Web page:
Thoughts From The Publisher’s Desk

Thoughts From The Publisher’s Desk

A big slots rally is planned for the Boardwalk tomorrow morning. A press release from the Stop Slots Maryland organization reports the event is a rally for the anti-slots movement in Maryland and timely because it’s about a week before the legislature is expected to convene for a special session. According to the press release, the goal of the event is clear – “We hope to bring the faith-based community, business community, activists and families together to keep slots out of Maryland, especially the Eastern Shore. Please come show your support to preserve the beauty and family image of the Eastern Shore.” Busloads of protesters are expected from across the state. While the protest is taking place, Gov. Martin O’Malley, who wants slots in Maryland, will reportedly be in Ireland or possibly on his way back to the states. He is serving as a keynote speaker at an event sponsored by the Dublin Chamber of Commerce, which is footing the bill for the governor to attend.

Since it’s now a certainty the Route 50 Bridge will be closed next year for about a month, it’s wise for local officials to lobby the State Highway Administration for a slight change in the project dates. Necessary to work on the span’s drawbridge, the proposed closure reported to Ocean City and county officials recently is Jan. 15-Feb. 19, meaning it would impact the popular Presidents Day weekend. Luck would have it that next year Valentine’s Day, Feb. 14 falls on a Thursday rolling directly into a long three-day holiday weekend, which features the heavily attended Seaside Boat Show. Moving this project up in January could mean a huge difference for local businesses because Presidents Day weekend, especially when it’s coupled with Valentine’s, brings a much anticipated winter sales surge.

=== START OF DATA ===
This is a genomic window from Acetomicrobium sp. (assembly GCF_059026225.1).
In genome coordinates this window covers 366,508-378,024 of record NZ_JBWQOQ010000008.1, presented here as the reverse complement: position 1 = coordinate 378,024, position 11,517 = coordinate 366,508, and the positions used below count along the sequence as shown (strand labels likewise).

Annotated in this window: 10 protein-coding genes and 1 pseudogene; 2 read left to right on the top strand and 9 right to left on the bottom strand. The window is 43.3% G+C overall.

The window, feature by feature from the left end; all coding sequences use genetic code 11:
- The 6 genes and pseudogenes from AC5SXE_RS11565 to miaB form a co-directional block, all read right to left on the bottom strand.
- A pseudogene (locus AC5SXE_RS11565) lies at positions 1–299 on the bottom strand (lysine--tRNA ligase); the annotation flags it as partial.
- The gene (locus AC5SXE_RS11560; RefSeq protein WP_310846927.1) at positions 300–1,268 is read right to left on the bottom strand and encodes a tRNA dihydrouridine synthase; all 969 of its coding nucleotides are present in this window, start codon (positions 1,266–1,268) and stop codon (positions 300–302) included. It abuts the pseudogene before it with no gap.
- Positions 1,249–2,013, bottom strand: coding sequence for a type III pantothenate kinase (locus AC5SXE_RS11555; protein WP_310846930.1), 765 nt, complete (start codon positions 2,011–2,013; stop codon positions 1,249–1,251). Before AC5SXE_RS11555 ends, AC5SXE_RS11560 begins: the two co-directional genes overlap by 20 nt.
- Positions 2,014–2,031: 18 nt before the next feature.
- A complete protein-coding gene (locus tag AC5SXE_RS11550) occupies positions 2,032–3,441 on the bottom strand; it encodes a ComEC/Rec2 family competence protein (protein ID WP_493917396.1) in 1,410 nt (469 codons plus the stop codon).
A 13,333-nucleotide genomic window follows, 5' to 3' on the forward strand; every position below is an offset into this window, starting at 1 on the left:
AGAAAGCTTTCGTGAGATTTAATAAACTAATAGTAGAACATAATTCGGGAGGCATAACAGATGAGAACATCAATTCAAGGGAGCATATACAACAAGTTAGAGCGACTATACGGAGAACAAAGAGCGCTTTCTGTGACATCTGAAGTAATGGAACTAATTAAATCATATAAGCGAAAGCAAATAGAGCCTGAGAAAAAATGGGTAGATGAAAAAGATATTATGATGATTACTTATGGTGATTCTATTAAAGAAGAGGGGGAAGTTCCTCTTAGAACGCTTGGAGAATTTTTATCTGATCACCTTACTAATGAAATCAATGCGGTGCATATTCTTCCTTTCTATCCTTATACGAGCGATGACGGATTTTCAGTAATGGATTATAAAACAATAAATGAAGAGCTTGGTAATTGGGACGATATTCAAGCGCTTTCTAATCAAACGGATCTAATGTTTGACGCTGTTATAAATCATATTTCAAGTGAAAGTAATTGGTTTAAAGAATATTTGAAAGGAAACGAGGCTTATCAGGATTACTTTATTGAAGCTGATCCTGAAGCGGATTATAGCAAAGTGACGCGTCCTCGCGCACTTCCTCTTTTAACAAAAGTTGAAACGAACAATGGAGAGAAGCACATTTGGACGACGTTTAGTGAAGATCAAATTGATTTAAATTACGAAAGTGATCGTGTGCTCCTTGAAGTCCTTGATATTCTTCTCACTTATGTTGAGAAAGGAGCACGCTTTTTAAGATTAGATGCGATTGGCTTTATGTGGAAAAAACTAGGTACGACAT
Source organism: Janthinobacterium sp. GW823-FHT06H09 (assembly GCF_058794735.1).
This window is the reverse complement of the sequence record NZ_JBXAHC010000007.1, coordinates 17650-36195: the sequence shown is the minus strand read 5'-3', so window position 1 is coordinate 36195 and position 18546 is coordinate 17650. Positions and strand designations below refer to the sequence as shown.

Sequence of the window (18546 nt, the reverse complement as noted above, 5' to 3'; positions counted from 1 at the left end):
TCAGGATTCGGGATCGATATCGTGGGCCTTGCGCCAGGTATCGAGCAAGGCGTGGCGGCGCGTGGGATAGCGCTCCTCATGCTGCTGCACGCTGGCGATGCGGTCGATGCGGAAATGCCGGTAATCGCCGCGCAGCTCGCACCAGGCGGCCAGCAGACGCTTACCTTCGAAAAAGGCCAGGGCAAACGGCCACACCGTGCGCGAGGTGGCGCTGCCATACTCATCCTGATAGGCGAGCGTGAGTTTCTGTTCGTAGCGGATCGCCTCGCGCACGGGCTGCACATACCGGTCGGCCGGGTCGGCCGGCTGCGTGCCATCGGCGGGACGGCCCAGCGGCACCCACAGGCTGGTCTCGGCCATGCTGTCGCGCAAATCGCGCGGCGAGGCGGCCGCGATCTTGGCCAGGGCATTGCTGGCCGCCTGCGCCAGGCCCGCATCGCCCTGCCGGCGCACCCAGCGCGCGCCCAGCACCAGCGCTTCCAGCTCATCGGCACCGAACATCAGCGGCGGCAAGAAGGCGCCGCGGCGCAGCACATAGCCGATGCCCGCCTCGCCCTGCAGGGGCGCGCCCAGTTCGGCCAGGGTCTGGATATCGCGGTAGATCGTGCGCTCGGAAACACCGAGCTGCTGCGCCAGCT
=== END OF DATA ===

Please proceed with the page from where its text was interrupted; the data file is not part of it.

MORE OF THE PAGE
Some stories have happy endings, and this in all likelihood will not fit that bill, but what’s happening along the way sure is extraordinary.

Patricia Dietz is a 51-year-old Pocomoke resident. She is a single mom raising a 13-year-old daughter. That alone is not a unique story in today’s world, but the circumstances surrounding it surely breaks the mold. You see Dietz has been diagnosed with terminal breast cancer, which has spread to her bones and organs, and has been told she will only be alive for two more months.

Her story made it through the community in recent months and quietly a group of citizens raised enough money to make the woman’s dream trip a reality. Early Tuesday morning, in the month called Breast Cancer Awareness Month, Dietz as well as her daughter and sister were picked up in a donated limousine and transported in luxury to the airport for a 10-day trip to Las Vegas. They will be staying at the Imperial Palace with all accommodations paid in full by a conglomeration of local business owners and residents who wish to remain anonymous.

While in Vegas, which was picked because Dietz has an affinity for the weekly television shows “CSI” and “Vegas”, the three will spend a few days taking part in organized tours of the area and have dinner at Morton’s and Planet Hollywood, among other places.

Since hearing her bleak prognosis, Dietz has reportedly been struggling with how to break the news to her young daughter, and I was told this week she will explain to her teenager the entire situation while on this dream trip.

According to a source who did not want to be identified but is intimately familiar with the situation, half of the funds for this trip were raised in Ocean City and the other half from the county. This is one of those stories that’s all things inspirational as well as heartbreaking. A young life is about to be changed forever. However, the part worth a certain amount of focus here is the people who made this woman’s dream a reality want no individual recognition. That brings a certain amount of clarity to an otherwise distressing sequence of events for this family. It’s just further confirmation there are many people, my source referred to as “angels,” who have something special in their hearts.

About The Author: Steven Green

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The writer has been with The Dispatch in various capacities since 1995, including serving as editor and publisher since 2004. His previous titles were managing editor, staff writer, sports editor, sales account manager and copy editor. Growing up in Salisbury before moving to Berlin, Green graduated from Worcester Preparatory School in 1993 and graduated from Loyola University Baltimore in 1997 with degrees in Communications (journalism concentration) and Political Science.